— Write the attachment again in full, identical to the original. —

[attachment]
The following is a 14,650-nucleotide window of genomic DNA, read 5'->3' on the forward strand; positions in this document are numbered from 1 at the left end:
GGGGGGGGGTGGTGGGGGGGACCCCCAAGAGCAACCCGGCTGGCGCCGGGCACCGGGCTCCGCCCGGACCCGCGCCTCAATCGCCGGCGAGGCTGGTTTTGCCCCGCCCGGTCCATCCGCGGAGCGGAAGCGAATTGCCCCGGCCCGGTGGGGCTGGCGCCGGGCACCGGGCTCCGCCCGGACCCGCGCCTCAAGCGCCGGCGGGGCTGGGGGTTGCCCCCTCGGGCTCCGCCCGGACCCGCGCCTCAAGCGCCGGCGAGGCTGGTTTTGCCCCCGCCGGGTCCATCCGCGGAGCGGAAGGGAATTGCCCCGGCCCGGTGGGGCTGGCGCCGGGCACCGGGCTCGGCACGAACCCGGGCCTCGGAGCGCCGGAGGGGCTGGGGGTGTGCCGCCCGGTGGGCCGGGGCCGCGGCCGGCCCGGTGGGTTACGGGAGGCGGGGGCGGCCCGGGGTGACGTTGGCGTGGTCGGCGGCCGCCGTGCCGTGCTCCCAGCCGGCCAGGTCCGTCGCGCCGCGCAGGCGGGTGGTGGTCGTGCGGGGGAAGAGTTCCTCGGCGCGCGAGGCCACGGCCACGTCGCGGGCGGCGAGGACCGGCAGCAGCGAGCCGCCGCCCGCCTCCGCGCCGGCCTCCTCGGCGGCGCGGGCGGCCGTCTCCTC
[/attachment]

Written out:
The following is a 14,650-nucleotide window of genomic DNA, read 5'->3' on the forward strand; positions in this document are numbered from 1 at the left end:
GGGGGGGGGTGGTGGGGGGGACCCCCAAGAGCAACCCGGCTGGCGCCGGGCACCGGGCTCCGCCCGGACCCGCGCCTCAATCGCCGGCGAGGCTGGTTTTGCCCCGCCCGGTCCATCCGCGGAGCGGAAGCGAATTGCCCCGGCCCGGTGGGGCTGGCGCCGGGCACCGGGCTCCGCCCGGACCCGCGCCTCAAGCGCCGGCGGGGCTGGGGGTTGCCCCCTCGGGCTCCGCCCGGACCCGCGCCTCAAGCGCCGGCGAGGCTGGTTTTGCCCCCGCCGGGTCCATCCGCGGAGCGGAAGGGAATTGCCCCGGCCCGGTGGGGCTGGCGCCGGGCACCGGGCTCGGCACGAACCCGGGCCTCGGAGCGCCGGAGGGGCTGGGGGTGTGCCGCCCGGTGGGCCGGGGCCGCGGCCGGCCCGGTGGGTTACGGGAGGCGGGGGCGGCCCGGGGTGACGTTGGCGTGGTCGGCGGCCGCCGTGCCGTGCTCCCAGCCGGCCAGGTCCGTCGCGCCGCGCAGGCGGGTGGTGGTCGTGCGGGGGAAGAGTTCCTCGGCGCGCGAGGCCACGGCCACGTCGCGGGCGGCGAGGACCGGCAGCAGCGAGCCGCCGCCCGCCTCCGCGCCGGCCTCCTCGGCGGCGCGGGCGGCCGTCTCCTC